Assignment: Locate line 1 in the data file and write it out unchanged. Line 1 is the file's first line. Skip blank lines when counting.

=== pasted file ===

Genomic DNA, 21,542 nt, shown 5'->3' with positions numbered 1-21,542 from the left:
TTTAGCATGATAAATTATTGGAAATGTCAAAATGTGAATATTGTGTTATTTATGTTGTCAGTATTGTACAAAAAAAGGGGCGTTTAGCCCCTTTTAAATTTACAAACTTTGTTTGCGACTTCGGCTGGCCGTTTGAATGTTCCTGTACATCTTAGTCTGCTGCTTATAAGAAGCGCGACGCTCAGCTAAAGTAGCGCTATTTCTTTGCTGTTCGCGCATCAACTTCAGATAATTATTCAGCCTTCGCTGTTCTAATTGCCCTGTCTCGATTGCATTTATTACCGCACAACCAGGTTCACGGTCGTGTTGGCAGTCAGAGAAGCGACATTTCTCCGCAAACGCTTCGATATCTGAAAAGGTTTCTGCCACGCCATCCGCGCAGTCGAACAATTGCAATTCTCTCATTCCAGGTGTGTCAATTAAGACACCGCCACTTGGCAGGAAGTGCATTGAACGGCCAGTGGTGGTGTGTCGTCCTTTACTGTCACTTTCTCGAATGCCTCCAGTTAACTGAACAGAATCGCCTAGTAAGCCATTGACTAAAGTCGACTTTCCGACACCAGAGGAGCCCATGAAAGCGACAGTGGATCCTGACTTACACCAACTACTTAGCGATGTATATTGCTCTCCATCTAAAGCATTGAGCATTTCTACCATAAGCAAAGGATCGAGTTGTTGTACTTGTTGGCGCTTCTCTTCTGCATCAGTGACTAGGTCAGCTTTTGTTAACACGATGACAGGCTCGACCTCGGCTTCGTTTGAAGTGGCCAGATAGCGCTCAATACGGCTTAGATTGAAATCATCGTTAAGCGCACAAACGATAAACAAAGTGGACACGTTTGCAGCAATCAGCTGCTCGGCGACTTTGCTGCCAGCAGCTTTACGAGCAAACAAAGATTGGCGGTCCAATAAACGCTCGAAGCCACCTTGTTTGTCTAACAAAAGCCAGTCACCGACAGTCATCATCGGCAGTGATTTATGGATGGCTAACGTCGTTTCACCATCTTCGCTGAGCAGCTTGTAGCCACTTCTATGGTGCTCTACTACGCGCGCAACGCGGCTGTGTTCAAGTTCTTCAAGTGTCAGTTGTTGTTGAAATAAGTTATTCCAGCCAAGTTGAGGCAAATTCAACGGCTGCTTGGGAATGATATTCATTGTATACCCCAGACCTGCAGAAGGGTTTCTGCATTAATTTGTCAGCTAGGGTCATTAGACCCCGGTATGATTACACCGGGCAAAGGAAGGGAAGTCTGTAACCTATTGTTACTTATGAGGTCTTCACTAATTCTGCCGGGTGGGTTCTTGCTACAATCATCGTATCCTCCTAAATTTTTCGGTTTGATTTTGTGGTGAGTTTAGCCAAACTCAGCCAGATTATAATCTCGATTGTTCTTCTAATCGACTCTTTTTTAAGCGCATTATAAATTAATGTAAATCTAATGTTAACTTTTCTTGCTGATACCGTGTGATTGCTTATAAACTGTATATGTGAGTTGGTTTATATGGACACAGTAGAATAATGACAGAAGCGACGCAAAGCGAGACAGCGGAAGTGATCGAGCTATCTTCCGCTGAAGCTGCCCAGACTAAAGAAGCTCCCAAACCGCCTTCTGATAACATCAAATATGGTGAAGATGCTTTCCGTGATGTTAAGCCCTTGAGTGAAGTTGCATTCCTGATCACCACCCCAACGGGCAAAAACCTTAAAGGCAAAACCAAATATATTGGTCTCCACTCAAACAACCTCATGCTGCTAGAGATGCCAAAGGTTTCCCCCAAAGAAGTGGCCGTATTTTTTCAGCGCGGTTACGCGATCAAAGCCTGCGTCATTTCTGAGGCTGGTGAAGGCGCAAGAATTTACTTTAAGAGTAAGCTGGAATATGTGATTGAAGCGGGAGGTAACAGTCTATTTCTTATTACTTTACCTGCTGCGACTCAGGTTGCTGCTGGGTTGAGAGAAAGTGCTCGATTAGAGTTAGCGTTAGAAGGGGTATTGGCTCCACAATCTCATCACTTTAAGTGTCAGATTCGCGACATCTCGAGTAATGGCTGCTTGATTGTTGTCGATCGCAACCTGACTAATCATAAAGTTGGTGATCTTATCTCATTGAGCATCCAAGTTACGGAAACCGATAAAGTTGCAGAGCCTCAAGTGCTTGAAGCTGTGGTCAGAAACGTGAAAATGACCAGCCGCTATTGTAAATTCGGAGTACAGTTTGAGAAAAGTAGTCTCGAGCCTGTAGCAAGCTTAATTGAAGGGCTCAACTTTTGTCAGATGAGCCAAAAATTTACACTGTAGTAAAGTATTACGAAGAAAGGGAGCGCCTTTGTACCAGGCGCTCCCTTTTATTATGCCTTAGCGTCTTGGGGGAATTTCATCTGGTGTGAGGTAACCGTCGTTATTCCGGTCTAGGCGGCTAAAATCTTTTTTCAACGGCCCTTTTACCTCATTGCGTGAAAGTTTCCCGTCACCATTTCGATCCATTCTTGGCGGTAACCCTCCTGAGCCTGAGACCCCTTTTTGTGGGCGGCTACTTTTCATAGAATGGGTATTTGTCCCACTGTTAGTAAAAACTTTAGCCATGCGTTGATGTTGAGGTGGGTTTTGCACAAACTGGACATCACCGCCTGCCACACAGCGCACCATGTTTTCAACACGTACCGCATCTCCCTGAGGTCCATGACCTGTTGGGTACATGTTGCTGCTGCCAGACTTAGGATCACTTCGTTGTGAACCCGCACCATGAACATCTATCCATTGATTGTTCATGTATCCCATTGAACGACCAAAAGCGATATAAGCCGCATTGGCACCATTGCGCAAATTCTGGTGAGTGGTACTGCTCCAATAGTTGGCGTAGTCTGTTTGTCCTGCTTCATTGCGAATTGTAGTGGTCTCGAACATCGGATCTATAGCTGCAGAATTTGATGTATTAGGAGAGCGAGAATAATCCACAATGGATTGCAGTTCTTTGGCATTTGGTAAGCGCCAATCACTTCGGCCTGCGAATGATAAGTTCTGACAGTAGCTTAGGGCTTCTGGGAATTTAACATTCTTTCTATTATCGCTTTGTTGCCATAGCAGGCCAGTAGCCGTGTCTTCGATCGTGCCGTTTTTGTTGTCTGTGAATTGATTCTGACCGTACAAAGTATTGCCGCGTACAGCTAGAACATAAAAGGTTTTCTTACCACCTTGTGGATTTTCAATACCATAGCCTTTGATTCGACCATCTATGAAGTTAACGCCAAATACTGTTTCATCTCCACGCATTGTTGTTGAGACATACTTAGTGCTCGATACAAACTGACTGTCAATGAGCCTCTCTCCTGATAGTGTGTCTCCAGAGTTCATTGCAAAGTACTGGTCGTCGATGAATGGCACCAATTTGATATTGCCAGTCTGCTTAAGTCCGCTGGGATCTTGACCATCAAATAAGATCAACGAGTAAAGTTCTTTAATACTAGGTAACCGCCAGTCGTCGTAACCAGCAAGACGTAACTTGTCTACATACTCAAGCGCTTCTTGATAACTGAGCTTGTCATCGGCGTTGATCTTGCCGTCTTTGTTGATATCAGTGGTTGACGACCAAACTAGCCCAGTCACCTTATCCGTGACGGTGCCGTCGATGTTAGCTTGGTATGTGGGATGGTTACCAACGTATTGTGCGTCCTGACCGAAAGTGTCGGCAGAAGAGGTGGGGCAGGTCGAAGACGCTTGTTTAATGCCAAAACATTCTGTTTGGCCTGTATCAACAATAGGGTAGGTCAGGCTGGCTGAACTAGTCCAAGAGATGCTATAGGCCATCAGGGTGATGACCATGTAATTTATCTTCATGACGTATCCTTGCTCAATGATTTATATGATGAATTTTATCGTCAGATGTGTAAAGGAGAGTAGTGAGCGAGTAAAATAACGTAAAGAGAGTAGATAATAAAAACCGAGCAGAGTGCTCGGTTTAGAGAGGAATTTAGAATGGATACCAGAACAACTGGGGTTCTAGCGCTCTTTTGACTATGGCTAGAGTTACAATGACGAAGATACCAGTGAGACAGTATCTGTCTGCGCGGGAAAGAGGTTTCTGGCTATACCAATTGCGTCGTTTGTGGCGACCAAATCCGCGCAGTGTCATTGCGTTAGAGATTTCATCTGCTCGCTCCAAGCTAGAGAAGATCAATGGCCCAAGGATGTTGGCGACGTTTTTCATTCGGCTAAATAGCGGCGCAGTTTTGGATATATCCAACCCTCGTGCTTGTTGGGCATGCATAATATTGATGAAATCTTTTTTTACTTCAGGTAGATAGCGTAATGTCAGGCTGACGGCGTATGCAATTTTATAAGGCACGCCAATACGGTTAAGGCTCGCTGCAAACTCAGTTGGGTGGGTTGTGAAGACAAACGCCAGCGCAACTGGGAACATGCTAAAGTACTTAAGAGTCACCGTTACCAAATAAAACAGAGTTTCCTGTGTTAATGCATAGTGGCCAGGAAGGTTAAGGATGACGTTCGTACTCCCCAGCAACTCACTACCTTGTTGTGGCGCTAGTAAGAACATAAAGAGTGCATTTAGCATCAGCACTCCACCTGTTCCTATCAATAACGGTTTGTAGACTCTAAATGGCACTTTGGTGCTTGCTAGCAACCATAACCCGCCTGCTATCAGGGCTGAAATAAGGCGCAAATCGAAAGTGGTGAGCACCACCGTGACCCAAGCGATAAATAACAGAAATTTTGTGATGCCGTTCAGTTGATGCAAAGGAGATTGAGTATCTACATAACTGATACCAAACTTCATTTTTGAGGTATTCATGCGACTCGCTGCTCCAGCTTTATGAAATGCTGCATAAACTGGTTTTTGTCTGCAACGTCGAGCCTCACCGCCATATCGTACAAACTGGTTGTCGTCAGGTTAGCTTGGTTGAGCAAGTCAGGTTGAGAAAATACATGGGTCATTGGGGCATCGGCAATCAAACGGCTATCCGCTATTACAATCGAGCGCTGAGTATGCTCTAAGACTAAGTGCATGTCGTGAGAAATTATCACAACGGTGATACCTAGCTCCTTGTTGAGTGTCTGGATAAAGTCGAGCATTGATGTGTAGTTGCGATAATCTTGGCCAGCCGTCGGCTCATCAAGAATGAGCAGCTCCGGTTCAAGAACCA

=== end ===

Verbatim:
Genomic DNA, 21,542 nt, shown 5'->3' with positions numbered 1-21,542 from the left: